Possible Market Niche: Journalistic Integrity Watch (Interviews)

He had in fact got it from a leader in the Times, which the wizards did not like much because it either did not print what they said or printed what they said with embarrassing accuracy.
«Unseen Academicals» by Terry Pratchett

In current journalism, many journalists are becoming activists. A bit like the RPG bard — not a mere teller of events, but an influencer. And that includes selectively editing interviews to convey a certain picture of people or being outright hostile in interviews.

You saw it very clearly with Jordan Peterson, but also with the selective news editing when it comes to Donald Trump and others. And it’s not only with famous people, at a former institute, when we were recorded, we recorded as well. Just to make sure we aren’t quoted out of context.

And given the risk of being quoted out of context, and the lack of accountability in many cases, I wonder whether a platform might help (if this does not already exist). Some kind of Journalistic Integrity Watch.

The idea is a simple database with journalists, the outlets they work for, the original recording and what was shown/used, and an interviewee and listener rating whether the information is faithfully used or not. Perhaps some comments what was used out of context. And sure, providing the audio might take a lot of effort (and disk space), but you would also work with links. Have only the assessment in the database. However, it would probably be best to have the full recording (or the whole automatically transcribed transcript) and highlight the passages that were used. If the order changes that should be made visible (e.g., via lines) as well.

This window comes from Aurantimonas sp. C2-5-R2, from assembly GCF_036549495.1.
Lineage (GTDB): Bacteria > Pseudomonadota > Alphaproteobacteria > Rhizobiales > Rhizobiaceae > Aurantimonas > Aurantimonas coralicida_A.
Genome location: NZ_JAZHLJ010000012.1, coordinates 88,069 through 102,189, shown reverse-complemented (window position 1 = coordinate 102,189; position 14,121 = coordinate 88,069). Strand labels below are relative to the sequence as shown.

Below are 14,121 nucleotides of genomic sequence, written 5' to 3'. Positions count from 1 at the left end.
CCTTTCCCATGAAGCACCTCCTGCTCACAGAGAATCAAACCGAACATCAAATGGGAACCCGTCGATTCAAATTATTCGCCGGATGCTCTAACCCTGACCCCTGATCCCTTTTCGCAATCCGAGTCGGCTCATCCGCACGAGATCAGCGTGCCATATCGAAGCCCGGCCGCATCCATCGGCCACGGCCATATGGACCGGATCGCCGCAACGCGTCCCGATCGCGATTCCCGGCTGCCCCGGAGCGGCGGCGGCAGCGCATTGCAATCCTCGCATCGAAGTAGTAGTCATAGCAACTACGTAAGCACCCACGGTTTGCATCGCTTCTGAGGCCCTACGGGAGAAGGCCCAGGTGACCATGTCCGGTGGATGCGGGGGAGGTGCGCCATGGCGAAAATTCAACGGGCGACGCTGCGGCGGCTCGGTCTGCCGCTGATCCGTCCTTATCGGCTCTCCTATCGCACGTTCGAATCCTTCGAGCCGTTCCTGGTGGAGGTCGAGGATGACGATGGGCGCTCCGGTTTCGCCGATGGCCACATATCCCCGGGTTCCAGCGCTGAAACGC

You could also add additional characteristics about the interviewer — for example, does this person let the other person talk. Perhaps operationalized by the number of interruptions. How was it to work with that person, etc. Perhaps some viewer ratings, from how manipulative the interviewer is (or tries to be). Something from Larry King (not at all) to Cathy Newman (or beyond).

You could also tag the interviewers with the most frequent ethical mistakes, negatives like «quoting out of context», «lying», «fabricating», «selective editing», but also positives like «honest», «impartial», «ties to be objective», etc.

Of course, such a platform would be expensive to run, but perhaps it could be community driven. And many tasks could be automated, e.g., an automatic matching which passages were used from the audio file.

Might be an idea to bring some accounting into journalism. If you ever get an interview request, you could look up the journalist and determine whether an interview makes sense. Of course, it shouldn’t become a pillory for journalists. Mistakes happen, sometimes the editor is at fault, or the outlet, and some people might change. You could see it by rating people over time — for example, whether they get better or worse. You could also calculate some measures, for example which outlet has the most honest journalists. And yeah, to avoid the whole partisan interpretation of data, the honesty score would have to be calculated as objectively as possible.

It’s doable and might be worth the effort.